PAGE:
By Lori Widmer
Show of hands – how many of you have had difficulty getting a client to pay your invoice? Again, show of hands – how many of you have a process in place for securing payment? You don’t? That could be your problem.
As writers, we are great at the creative process. But as business people, we can suck. We think nothing of paying our bills, so we assume our clients will offer us the same courtesy. However, there are some unscrupulous people in the world who will avoid paying you if at all possible. That’s why you should have a payment process in place.
Other businesses, like healthcare providers and utility companies, have a process. If you don’t pay on time, you’re charged late fees. If you don’t pay within a set number of months, your bill is sent to collection agencies, who then pester you for payment. You need to take a similar approach. And there are a few ways to do it.
My process is this – I send three invoices. The first invoice is for the amount due. Thirty days later, I attach the first late fee. Mine is 25 percent of the amount due. Sixty days later, they get my last invoice, one more late fee (compounded onto the last month’s inflated total), and the following line attached to both my emailed communications and my invoice: “Please pay upon receipt to avoid litigation.”
In every case where I’ve had to use that line, clients have paid. In a few cases, clients have argued the quality of the work. Nothing doing. If there are problems with the content, clients must bring those up during the project, not upon threat of legal action for their late bills. It’s a common stall tactic. Once you see it a few times, your ego becomes immune.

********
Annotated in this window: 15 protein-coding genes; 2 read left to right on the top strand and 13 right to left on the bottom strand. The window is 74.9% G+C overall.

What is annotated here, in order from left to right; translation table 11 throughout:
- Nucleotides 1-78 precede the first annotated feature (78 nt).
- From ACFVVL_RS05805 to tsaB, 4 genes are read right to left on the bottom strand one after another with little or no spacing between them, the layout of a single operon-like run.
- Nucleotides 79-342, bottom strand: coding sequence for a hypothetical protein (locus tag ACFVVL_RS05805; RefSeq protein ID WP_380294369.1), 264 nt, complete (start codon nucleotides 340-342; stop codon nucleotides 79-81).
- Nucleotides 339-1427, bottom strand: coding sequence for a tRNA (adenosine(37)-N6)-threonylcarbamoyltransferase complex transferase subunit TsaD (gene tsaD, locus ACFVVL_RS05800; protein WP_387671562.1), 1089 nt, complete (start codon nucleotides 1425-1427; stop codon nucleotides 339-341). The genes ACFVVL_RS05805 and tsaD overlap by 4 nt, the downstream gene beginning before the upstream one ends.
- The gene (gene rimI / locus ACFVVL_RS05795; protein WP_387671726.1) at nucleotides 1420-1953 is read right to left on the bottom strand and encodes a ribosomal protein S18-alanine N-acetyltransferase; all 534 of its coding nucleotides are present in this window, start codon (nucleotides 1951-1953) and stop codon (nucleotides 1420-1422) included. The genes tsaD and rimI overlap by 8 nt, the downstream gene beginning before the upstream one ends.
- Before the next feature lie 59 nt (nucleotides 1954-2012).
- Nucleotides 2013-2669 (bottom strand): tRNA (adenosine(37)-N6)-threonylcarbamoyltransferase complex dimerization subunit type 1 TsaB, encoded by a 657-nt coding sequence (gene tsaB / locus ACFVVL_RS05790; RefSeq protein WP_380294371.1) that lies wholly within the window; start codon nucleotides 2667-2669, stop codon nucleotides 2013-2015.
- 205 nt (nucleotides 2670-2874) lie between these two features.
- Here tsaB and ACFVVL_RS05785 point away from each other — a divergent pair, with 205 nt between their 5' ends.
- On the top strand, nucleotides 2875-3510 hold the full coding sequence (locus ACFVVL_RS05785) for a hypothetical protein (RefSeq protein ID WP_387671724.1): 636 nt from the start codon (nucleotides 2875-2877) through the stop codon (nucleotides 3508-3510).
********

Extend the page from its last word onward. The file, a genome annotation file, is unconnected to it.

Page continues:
Your process needs a small-claims process where you follow up that litigation notice with filing action. If so, try to file in the county where your client does business. It’s much easier to collect on that judgment than if you were to file locally.
You can choose also to hire a collection agency to collect those late bills. True, you’ll split the amount collected with the agency, but they tend to collect the full amount – including late fees. I’ve had no luck getting any but one client to pay the late fee owed.
The idea behind the payment process is to protect yourself against those few clients who insist on making it hard for you. If you establish the habit with every client, it’s much easier to collect on any litigation proceedings, and you’ll find fewer invoices slipping through the cracks.
Image from http://www.sxc.hu